Self-healing material can be damaged several times and will keep on fixing itself

Scientists have managed to create a resilient polymer that can heal itself multiple times, like a human's skin.

The polymer can be used in cars and aeroplanes to automatically seal over cuts and scrapes as they are attained. Imagine never having to touch up a scratch on a car ever again as it remains showroom perfect for years.

The LG G Flex smartphone has a self-healing back for basic scratches – this new version is more complex for repeated healing on a larger scale.

READ: LG G Flex 'self-healing' technology shown-off in new video

The boffins at the University of Illinois found that a 3D vascular network – a bit like veins – placed in a fibre-reinforced composite material was the best way to heal. The micro-channels are filled with an epoxy resin and a hardener, when mixed they solidify to fix the damaged area. The researchers say this means it is able to repair itself multiple times.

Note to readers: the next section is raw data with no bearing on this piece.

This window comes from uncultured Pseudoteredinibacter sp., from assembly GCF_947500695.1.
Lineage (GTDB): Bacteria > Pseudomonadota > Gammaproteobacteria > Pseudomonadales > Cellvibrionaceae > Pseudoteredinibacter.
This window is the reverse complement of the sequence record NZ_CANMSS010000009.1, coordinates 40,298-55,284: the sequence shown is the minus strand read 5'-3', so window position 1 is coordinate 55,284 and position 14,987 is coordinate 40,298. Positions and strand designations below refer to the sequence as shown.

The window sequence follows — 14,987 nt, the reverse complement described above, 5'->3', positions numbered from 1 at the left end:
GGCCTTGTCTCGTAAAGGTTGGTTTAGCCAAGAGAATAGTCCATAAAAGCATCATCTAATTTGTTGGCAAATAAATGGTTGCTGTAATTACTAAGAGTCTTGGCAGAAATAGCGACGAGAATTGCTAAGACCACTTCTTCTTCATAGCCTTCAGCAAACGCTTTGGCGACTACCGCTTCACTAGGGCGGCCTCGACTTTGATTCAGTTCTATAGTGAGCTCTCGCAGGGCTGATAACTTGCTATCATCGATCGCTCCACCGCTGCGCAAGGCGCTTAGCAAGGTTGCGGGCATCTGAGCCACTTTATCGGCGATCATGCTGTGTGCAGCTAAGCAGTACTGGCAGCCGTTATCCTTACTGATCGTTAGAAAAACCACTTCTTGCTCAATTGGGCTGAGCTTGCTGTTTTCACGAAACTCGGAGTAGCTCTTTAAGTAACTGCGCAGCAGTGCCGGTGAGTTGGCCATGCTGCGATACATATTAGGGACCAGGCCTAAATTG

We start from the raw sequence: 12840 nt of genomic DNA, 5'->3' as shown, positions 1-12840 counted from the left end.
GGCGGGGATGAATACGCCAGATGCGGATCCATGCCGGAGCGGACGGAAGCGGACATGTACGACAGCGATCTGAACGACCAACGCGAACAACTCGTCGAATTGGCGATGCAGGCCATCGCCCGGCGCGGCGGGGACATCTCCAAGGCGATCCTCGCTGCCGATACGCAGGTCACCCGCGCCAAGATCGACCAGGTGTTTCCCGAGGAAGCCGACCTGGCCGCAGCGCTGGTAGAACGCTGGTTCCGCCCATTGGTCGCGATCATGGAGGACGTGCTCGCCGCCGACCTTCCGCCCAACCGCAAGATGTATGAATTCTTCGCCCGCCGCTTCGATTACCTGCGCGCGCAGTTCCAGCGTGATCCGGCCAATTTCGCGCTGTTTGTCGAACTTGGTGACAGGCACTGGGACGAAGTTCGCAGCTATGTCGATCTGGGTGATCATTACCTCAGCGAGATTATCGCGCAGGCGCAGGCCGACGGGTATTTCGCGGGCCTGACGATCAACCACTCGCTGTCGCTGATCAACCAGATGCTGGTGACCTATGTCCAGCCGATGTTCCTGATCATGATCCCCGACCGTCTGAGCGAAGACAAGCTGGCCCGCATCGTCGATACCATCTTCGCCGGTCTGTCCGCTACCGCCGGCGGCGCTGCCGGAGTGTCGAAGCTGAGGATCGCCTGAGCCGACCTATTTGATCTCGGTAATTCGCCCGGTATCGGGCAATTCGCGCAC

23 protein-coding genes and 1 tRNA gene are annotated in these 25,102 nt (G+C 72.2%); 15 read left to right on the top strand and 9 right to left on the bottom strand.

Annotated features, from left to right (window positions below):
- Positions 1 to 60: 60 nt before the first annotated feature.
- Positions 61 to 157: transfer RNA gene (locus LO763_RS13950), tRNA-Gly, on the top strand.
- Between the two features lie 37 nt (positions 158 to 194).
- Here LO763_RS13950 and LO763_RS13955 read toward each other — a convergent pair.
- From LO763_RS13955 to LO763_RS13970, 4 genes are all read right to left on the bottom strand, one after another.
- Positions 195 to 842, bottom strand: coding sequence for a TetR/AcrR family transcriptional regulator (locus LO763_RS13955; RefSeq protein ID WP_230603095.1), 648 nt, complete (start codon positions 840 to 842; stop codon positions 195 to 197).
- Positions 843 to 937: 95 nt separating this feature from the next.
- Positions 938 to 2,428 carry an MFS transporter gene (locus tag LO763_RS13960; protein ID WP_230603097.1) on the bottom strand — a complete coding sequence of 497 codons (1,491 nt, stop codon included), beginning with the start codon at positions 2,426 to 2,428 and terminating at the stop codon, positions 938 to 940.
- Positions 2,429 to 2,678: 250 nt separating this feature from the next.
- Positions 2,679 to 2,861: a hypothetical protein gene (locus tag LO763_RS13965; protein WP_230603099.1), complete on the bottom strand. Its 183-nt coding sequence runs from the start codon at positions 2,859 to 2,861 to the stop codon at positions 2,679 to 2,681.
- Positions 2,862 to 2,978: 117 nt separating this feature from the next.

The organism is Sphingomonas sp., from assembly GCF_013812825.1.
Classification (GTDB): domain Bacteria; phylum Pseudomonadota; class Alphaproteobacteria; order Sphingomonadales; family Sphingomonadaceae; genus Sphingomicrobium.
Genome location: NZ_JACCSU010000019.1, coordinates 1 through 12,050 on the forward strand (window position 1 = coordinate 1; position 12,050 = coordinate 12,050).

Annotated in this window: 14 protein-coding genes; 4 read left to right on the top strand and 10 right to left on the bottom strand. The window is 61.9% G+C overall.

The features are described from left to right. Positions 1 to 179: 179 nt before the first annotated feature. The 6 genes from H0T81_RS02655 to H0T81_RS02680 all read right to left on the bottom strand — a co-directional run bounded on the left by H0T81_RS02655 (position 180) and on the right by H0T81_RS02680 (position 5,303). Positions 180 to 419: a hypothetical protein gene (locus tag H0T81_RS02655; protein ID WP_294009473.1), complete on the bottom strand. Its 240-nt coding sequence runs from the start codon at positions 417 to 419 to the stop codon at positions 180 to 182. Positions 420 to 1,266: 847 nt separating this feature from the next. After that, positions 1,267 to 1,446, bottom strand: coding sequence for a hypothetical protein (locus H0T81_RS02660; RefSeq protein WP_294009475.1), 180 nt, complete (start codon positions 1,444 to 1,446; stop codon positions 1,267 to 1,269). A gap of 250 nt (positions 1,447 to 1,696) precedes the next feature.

By creating the micro-channels in a herringbone arrangement it was found the mixing was more easily achieved than making them in parallel.

"The beauty of this self-healing approach is, we don't have to probe the structure and say, this is where the damage occurred and then repair it ourselves," said Jason Patrick, a Ph.D. candidate in civil engineering. "When a fracture occurs, this ruptures the separate networks of healing agents, automatically releasing them into the crack plane – akin to a bleeding cut. As they come into contact with one another in situ, or within the material, they polymerise to essentially form structural glue in the damage zone. We tested this over multiple cycles and all cracks healed successfully at nearly 100 per cent efficiency."

It sounds like we may not have to wait long for self-healing cars and more efficient self-healing gadgets.